My son is now a kindergartener.  He started kindergarten last Thursday.  Right away on his first day of school, he got a time-out.  As we approached his second day of school, he had a tree-nut allergic episode.  Oh well!  It looks like we are heading down the wrong path. 

 

The nurse called me on his third day of school.  I was thinking: Oh God!  Please don’t tell me that he had an asthma attack.  By the way, I don’t pray.  It’s a figure of speech.  Anyway, she told me that I might have to pack his lunch, and take him off the school lunch program.  I tried to negotiate my way out of that, as my son is a very picky eater.  He will not eat what I prepare for him.  He pretty much just eats fruits, plain rice, plain noodle, pasta without any topping (not even the cheese on top of it), and yogurt at home.  Maybe his body is acting as a defense, telling him not to try anything strange, in case it will trigger any allergic reaction.  I did manage to get the nurse to agree on my plan to have him eat the main course only, without any dessert for a couple of days. 

 

The next day, I discussed the plan with the teacher.  She advised against that, indicating that the school would not have adequate resource to screen food contents.  I analyzed to her the risk of malnutrition vs. the risk of getting tree nut allergy attack following my plan.  She agreed to talk to the nurse.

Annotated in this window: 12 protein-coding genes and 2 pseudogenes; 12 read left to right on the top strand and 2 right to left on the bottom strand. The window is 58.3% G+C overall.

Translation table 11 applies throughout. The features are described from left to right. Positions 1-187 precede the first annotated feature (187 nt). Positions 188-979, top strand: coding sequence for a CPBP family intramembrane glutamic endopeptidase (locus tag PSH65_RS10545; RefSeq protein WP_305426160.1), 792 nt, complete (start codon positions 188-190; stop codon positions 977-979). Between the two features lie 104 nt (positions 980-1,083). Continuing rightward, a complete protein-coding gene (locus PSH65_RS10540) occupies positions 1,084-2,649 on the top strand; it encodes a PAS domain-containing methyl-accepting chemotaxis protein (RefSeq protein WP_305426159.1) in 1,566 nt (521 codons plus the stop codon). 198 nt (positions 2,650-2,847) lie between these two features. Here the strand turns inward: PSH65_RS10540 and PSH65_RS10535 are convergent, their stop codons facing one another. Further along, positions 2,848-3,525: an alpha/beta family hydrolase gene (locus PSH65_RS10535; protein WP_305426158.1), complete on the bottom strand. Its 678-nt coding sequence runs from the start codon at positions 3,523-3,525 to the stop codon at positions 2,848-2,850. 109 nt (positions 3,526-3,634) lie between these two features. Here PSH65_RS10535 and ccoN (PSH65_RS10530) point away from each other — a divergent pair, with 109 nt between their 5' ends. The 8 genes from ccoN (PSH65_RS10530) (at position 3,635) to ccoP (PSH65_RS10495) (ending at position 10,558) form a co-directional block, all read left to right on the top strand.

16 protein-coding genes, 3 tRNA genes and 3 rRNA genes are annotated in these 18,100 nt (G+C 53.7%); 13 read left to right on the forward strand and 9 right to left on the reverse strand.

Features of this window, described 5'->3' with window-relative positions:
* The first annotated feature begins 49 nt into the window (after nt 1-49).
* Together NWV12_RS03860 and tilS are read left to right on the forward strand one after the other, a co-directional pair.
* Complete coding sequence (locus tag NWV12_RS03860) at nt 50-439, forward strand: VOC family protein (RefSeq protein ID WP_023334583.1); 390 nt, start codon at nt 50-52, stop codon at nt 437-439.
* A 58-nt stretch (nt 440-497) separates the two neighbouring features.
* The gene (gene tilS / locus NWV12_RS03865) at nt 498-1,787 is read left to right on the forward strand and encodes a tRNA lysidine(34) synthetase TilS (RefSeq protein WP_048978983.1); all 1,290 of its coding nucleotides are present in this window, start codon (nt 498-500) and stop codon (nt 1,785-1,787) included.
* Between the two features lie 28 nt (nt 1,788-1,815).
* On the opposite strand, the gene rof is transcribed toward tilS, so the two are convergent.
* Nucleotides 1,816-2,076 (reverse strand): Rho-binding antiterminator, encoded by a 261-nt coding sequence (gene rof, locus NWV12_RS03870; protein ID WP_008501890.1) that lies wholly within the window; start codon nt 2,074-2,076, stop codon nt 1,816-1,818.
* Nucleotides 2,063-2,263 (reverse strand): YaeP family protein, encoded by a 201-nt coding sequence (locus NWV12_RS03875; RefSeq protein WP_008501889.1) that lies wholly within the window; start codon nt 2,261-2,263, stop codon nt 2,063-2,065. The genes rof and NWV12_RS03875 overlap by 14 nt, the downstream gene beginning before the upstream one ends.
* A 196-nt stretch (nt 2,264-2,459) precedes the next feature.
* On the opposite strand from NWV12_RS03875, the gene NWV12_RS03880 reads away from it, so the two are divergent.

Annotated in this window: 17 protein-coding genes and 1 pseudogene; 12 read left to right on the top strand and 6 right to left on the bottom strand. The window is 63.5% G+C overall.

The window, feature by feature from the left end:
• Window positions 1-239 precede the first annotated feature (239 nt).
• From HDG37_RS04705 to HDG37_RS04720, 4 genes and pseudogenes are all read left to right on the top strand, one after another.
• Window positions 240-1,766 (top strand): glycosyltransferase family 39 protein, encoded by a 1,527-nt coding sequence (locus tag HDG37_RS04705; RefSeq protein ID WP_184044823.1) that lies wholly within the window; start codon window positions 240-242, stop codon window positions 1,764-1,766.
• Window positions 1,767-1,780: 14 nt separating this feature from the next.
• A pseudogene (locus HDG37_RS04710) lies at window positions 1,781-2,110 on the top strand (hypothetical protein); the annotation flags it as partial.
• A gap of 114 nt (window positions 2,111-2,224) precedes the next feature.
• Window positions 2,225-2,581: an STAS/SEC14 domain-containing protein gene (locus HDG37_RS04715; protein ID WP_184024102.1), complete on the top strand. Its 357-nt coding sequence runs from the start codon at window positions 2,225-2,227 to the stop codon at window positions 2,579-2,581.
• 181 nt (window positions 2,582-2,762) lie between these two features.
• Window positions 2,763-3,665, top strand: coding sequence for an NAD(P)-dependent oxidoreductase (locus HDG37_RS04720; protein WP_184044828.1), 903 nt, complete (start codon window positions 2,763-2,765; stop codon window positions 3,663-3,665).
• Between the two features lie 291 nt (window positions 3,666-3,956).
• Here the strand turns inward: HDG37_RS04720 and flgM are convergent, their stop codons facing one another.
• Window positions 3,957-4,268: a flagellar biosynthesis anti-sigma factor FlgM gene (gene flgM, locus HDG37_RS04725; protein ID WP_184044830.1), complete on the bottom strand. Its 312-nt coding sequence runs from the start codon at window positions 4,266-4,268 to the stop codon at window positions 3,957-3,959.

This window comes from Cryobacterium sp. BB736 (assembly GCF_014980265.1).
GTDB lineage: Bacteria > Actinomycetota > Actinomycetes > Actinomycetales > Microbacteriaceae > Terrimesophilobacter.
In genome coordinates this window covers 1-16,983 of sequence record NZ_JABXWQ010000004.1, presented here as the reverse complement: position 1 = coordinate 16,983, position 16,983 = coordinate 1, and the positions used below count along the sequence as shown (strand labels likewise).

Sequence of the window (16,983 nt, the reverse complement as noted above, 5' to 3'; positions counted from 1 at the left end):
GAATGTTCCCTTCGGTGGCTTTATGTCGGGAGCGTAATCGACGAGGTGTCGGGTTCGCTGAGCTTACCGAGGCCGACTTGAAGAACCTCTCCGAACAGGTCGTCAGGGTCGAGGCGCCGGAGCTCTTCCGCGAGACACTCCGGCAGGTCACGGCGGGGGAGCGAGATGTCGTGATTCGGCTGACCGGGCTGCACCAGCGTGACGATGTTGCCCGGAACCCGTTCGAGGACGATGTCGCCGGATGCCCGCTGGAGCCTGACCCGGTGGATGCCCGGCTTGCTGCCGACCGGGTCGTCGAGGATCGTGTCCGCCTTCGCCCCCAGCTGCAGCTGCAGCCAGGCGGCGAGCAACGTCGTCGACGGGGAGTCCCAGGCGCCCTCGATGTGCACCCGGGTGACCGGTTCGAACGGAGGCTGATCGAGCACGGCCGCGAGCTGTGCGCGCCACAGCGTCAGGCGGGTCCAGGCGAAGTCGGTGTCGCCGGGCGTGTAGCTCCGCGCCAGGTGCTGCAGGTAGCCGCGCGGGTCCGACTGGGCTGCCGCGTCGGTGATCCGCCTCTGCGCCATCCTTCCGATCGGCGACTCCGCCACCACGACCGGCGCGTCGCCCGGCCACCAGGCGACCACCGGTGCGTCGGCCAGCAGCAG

By the end of the fifth school day, lying in my inbox was a letter from the speech pathologist.  My son has to attend the ESL class to improve his English vocabulary.  Can’t say if I was expecting it or not.  He had attended speech class while he was a preschooler, due to the fact (but not entirely) that we speak primarily Chinese to him at home.  My husband and I thought that attending the ESL class might be good for him as he would get at least some hours from the teacher dedicated solely for him.      

 

For the after school programs, I have enrolled my son in the weekly Chinese and Spanish classes.  I still believe that being multi-lingual is good to a kid’s brain development. 

 

We have survived our first week of school.  The good news is that his English vocabulary is the only area needing improvement (based on the assessment). 

 

Final thought:  I should probably spend more time with my kids, helping them with their academics.  The first step is to cut back his TV watching time and increase his reading time.  My daughter is a much better learner.  Unlike my son, she likes to interact with people and mimics what we said.  It helps her to pick up a lot of vocabulary along the way.  In addition, she doesn’t like to watch TV.  Isn’t that something!  Anyway, I do love them equally or at least trying to.       

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